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Michael Champion wrote:
> So, XML succeeds for the familiar 80:20 reason -- it handles (well
> enough) a lot of familiar situations such as document-driven business
> processes with few impedance mismatches between the conceptual/end-user
> level to the physical/implementation-level technologies without
> demanding the scarce skills of effectively normalizing conceptual models
> into relations,...
I see it this way: We now have 80 % of data living in the messy horror
world of proprietary file formats and ad hoc structures inside Excel
sheets and the like. If those 80 % are taken over by XML, that's a big
step forward. But if XML takes over 80 % of the remaining 20 % of data
that today lives in relatively professionally designed relational
databases, that'd be a big step backwards. And the reason is not so much
a technical one. Of course nobody keeps XML people from thinking about
the consistency of their XML 'data models' and use hierarchical nesting
only where there's conceptually a containment relationship and refrain
from writing order dependent XSLT where there is no inherent ordering.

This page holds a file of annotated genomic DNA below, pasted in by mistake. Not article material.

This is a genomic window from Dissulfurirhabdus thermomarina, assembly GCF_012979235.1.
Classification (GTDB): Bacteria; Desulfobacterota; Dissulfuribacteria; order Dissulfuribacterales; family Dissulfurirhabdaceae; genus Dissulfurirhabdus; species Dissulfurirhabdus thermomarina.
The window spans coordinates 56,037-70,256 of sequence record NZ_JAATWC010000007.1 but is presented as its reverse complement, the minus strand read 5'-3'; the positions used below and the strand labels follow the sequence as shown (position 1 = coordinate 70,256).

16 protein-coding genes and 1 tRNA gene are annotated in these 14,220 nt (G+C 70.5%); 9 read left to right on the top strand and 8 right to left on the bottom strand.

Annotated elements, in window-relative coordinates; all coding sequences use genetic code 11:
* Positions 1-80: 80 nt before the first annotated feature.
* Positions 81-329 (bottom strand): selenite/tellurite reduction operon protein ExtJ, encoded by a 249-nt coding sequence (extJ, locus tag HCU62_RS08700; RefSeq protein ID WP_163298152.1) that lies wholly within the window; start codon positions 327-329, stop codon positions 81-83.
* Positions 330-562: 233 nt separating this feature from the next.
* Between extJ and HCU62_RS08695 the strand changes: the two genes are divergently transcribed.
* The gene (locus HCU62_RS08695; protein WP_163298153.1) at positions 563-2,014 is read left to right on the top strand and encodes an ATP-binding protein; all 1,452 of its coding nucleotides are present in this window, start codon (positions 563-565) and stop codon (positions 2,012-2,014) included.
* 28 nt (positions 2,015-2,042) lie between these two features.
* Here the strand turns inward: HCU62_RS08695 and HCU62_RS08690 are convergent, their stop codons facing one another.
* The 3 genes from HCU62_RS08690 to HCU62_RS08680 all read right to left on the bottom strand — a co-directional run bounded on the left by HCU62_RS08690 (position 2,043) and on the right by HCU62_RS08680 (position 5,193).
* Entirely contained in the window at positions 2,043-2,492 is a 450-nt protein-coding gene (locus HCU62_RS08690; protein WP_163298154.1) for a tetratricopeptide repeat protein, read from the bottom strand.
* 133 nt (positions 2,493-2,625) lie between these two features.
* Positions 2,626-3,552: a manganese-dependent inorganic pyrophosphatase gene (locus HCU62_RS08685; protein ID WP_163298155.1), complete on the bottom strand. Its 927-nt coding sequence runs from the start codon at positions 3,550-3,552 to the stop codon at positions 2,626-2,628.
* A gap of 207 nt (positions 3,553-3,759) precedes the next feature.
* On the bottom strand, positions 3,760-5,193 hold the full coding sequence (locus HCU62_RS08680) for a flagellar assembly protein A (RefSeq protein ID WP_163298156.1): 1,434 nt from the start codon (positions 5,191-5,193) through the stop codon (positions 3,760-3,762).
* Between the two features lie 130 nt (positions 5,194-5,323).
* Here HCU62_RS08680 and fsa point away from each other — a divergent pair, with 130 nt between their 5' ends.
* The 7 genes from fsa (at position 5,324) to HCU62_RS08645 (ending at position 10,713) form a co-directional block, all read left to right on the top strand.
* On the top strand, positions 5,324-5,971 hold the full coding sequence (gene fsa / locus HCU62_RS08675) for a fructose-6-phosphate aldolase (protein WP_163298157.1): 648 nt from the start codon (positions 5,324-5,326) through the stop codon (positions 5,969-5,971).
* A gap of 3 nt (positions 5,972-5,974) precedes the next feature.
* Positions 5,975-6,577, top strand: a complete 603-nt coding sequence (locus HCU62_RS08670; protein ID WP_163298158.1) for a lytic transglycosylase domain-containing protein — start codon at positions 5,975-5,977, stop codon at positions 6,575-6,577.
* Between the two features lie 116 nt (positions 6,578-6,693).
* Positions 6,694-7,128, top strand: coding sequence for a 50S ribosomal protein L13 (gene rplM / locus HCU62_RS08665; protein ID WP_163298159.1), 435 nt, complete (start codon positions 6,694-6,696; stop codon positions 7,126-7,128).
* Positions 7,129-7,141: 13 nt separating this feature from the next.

But if the motivation to use XML in the first place is to avoid to pay
for the scarce skills of people who are able to create a consistent data
model, then I'm pessimistic about the effects of the XML revolution.
It's not relational technology that demands normalisation. It's the
consistency requirements of some application domains.
What I see as the big opportunity of XML as a technology is that it is
possible to start with semi structured, denormalised models and
continually evolve them into a more strictly defined, more normalised
form (or even the other way around sometimes) as need arises and as
resources permit. Because that's what the relational model is really bad
at and that's the reason why we have this huge gap, technologically and
culturally, between the messy horror world of file formats and the
orderly (and indeed more manageable) world of relational databases.
What we should be concerned about is inhowfar the various XML related
specifications support this kind of continually evolving datamodels.